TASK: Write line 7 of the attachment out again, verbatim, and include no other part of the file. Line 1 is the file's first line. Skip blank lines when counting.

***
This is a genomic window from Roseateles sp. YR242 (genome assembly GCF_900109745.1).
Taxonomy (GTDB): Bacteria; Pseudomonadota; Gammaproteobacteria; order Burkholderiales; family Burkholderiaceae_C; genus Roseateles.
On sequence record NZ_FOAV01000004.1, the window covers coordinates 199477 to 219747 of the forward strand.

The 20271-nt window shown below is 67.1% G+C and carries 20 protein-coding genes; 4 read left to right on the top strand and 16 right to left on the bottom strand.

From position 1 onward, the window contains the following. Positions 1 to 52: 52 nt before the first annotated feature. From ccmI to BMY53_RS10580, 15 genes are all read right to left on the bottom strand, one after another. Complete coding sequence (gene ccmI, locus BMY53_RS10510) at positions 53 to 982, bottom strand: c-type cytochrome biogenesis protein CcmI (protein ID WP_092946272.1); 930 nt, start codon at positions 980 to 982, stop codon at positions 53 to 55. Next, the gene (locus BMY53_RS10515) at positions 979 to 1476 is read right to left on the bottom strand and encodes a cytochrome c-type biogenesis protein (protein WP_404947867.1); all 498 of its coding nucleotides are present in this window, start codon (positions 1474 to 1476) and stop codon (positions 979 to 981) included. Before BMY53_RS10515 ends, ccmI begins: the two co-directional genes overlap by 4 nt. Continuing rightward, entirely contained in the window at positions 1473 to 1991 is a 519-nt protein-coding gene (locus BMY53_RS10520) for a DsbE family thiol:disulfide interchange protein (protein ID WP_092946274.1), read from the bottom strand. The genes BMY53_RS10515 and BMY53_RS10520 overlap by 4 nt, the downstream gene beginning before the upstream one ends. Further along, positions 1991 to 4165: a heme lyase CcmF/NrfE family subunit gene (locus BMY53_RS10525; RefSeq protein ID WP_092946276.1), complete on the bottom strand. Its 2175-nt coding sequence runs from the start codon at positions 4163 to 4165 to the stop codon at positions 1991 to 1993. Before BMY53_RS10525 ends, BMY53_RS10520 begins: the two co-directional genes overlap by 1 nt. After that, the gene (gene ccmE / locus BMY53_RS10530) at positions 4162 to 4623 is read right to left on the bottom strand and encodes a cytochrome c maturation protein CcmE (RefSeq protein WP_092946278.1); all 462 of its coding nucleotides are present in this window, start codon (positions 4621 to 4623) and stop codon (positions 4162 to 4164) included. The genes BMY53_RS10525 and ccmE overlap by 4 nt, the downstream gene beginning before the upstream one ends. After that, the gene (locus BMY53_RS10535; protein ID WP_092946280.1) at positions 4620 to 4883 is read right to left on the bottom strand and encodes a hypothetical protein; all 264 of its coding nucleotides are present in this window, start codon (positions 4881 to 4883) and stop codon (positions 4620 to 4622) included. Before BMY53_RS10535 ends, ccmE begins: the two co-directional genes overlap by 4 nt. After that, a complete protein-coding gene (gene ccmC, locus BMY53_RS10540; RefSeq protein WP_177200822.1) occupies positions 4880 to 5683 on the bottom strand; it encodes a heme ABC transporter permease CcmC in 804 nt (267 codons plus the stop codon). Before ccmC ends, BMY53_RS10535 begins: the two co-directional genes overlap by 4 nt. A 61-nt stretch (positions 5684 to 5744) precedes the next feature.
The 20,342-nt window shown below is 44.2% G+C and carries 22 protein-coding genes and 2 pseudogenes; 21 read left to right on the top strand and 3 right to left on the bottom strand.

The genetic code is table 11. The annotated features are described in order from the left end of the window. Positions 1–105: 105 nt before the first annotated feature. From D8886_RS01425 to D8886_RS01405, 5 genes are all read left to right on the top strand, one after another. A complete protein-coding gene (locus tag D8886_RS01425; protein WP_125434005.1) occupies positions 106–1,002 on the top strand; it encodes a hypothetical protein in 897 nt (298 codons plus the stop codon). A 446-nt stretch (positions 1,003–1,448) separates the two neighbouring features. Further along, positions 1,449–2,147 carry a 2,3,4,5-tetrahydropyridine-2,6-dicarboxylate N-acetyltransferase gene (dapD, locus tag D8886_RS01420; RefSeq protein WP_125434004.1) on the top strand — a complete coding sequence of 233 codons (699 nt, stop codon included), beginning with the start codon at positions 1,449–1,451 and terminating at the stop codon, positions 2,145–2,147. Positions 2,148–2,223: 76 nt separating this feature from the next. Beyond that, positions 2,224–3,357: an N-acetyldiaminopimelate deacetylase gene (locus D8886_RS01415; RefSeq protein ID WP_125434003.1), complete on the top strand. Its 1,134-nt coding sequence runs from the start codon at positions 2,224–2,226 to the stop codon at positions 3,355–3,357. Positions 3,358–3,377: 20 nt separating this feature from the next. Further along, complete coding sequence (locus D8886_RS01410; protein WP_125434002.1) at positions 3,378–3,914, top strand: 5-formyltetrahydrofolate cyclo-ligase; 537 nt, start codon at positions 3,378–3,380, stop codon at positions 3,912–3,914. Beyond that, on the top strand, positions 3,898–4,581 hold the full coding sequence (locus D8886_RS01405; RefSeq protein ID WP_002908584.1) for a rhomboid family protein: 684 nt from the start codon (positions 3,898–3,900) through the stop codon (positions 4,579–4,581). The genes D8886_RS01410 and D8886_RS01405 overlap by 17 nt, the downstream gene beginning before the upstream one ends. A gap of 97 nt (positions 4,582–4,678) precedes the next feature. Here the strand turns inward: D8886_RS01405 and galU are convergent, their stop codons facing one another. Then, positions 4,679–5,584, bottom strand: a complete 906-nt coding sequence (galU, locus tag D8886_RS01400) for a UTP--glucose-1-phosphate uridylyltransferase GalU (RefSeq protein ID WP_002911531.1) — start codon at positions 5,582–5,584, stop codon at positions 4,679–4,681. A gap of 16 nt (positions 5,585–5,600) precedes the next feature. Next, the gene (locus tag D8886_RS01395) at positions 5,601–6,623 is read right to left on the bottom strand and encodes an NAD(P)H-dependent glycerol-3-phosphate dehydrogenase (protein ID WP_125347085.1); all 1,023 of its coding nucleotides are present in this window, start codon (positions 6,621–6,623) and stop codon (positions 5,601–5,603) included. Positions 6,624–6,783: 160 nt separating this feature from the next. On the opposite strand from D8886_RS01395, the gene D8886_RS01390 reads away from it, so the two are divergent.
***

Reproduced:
The genetic code is table 11. The annotated features are described in order from the left end of the window. Positions 1–105: 105 nt before the first annotated feature. From D8886_RS01425 to D8886_RS01405, 5 genes are all read left to right on the top strand, one after another. A complete protein-coding gene (locus tag D8886_RS01425; protein WP_125434005.1) occupies positions 106–1,002 on the top strand; it encodes a hypothetical protein in 897 nt (298 codons plus the stop codon). A 446-nt stretch (positions 1,003–1,448) separates the two neighbouring features. Further along, positions 1,449–2,147 carry a 2,3,4,5-tetrahydropyridine-2,6-dicarboxylate N-acetyltransferase gene (dapD, locus tag D8886_RS01420; RefSeq protein WP_125434004.1) on the top strand — a complete coding sequence of 233 codons (699 nt, stop codon included), beginning with the start codon at positions 1,449–1,451 and terminating at the stop codon, positions 2,145–2,147. Positions 2,148–2,223: 76 nt separating this feature from the next. Beyond that, positions 2,224–3,357: an N-acetyldiaminopimelate deacetylase gene (locus D8886_RS01415; RefSeq protein ID WP_125434003.1), complete on the top strand. Its 1,134-nt coding sequence runs from the start codon at positions 2,224–2,226 to the stop codon at positions 3,355–3,357. Positions 3,358–3,377: 20 nt separating this feature from the next. Further along, complete coding sequence (locus D8886_RS01410; protein WP_125434002.1) at positions 3,378–3,914, top strand: 5-formyltetrahydrofolate cyclo-ligase; 537 nt, start codon at positions 3,378–3,380, stop codon at positions 3,912–3,914. Beyond that, on the top strand, positions 3,898–4,581 hold the full coding sequence (locus D8886_RS01405; RefSeq protein ID WP_002908584.1) for a rhomboid family protein: 684 nt from the start codon (positions 3,898–3,900) through the stop codon (positions 4,579–4,581). The genes D8886_RS01410 and D8886_RS01405 overlap by 17 nt, the downstream gene beginning before the upstream one ends. A gap of 97 nt (positions 4,582–4,678) precedes the next feature. Here the strand turns inward: D8886_RS01405 and galU are convergent, their stop codons facing one another. Then, positions 4,679–5,584, bottom strand: a complete 906-nt coding sequence (galU, locus tag D8886_RS01400) for a UTP--glucose-1-phosphate uridylyltransferase GalU (RefSeq protein ID WP_002911531.1) — start codon at positions 5,582–5,584, stop codon at positions 4,679–4,681. A gap of 16 nt (positions 5,585–5,600) precedes the next feature. Next, the gene (locus tag D8886_RS01395) at positions 5,601–6,623 is read right to left on the bottom strand and encodes an NAD(P)H-dependent glycerol-3-phosphate dehydrogenase (protein ID WP_125347085.1); all 1,023 of its coding nucleotides are present in this window, start codon (positions 6,621–6,623) and stop codon (positions 5,601–5,603) included. Positions 6,624–6,783: 160 nt separating this feature from the next. On the opposite strand from D8886_RS01395, the gene D8886_RS01390 reads away from it, so the two are divergent.